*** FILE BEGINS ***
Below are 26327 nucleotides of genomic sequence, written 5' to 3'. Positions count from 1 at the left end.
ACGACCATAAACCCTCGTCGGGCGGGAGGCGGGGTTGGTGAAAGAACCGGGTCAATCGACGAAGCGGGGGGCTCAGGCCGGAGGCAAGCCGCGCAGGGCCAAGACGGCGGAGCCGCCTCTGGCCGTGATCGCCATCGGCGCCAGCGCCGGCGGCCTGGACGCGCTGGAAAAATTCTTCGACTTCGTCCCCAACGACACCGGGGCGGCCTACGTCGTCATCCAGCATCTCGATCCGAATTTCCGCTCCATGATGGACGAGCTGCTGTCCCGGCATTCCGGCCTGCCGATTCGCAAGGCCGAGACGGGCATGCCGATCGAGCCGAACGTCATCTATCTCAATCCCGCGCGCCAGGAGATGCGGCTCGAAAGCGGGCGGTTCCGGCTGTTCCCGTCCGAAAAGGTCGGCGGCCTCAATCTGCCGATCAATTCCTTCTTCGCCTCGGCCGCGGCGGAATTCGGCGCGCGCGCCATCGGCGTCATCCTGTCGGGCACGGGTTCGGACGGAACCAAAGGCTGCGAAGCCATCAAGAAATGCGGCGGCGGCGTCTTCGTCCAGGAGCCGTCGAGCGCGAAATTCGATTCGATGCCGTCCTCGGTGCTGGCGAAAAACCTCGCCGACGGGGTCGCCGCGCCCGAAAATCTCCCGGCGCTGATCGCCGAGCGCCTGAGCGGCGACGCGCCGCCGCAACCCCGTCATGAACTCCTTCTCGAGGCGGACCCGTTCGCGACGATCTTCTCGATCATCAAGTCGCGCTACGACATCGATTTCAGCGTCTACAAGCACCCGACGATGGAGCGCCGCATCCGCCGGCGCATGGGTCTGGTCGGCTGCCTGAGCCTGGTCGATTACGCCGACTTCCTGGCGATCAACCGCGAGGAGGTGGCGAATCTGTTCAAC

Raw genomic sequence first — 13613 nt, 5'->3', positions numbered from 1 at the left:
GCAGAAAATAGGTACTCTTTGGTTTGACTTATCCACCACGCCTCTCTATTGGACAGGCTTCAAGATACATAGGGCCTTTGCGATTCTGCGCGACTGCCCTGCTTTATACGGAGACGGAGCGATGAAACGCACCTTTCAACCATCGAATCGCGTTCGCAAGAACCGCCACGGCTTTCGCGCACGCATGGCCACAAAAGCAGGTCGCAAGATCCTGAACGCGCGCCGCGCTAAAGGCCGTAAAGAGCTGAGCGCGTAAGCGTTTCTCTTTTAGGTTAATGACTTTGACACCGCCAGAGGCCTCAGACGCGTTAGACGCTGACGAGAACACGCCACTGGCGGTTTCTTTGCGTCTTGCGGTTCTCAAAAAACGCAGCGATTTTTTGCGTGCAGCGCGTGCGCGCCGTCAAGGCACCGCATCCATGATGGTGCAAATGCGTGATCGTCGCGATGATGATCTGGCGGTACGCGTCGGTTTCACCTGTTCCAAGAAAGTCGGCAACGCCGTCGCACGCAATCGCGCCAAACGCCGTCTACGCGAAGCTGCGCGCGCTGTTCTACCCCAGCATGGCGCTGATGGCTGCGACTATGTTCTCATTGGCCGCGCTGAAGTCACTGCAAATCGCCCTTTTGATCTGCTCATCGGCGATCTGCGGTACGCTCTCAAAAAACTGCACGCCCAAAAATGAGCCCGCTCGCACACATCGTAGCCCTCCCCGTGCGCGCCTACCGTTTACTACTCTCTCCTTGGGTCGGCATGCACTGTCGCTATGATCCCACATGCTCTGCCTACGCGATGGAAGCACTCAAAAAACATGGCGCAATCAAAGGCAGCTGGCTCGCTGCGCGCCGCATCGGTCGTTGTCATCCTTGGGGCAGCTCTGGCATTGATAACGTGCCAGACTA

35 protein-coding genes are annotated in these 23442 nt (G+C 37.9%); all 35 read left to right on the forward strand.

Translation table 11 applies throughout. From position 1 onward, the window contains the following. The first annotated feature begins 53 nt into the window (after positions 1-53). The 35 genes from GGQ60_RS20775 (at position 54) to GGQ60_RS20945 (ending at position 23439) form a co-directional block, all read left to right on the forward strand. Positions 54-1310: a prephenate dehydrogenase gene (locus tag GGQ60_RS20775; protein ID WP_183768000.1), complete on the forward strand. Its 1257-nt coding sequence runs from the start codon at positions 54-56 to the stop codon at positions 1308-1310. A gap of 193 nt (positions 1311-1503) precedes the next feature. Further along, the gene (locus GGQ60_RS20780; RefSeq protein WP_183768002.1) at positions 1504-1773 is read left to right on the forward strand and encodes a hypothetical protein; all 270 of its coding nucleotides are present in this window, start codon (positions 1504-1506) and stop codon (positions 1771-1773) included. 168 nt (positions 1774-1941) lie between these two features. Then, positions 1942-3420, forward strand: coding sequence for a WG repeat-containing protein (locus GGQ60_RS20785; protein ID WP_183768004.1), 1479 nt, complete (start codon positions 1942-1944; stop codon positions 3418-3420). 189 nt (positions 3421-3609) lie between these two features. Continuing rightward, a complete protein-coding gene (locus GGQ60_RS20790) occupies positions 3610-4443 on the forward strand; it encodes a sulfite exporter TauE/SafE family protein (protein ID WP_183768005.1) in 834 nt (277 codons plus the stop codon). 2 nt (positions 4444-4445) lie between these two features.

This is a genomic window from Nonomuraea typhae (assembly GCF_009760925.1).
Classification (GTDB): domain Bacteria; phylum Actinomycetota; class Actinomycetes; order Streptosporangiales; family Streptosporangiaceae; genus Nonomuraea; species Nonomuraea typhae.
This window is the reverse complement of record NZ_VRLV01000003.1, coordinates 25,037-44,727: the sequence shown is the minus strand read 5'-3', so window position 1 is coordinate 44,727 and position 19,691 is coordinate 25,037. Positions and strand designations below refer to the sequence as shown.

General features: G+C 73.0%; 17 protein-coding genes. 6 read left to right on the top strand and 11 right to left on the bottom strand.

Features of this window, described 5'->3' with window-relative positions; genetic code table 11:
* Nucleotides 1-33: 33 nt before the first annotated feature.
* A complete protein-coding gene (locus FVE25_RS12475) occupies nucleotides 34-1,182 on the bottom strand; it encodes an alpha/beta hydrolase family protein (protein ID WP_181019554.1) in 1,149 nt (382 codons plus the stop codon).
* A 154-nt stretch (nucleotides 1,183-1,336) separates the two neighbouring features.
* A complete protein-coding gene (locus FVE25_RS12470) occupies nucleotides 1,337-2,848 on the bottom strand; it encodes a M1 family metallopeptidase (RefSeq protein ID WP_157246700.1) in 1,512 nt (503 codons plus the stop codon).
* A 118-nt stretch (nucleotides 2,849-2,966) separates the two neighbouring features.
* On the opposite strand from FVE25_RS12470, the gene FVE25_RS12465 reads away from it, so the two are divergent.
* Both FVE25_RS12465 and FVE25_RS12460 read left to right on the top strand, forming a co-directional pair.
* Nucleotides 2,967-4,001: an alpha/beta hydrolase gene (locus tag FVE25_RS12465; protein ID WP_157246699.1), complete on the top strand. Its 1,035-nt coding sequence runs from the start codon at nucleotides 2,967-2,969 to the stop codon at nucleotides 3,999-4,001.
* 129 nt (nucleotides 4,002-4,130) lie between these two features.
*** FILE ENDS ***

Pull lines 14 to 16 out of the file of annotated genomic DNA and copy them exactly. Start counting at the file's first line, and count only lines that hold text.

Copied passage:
* A 154-nt stretch (nucleotides 1,183-1,336) separates the two neighbouring features.
* A complete protein-coding gene (locus FVE25_RS12470) occupies nucleotides 1,337-2,848 on the bottom strand; it encodes a M1 family metallopeptidase (RefSeq protein ID WP_157246700.1) in 1,512 nt (503 codons plus the stop codon).
* A 118-nt stretch (nucleotides 2,849-2,966) separates the two neighbouring features.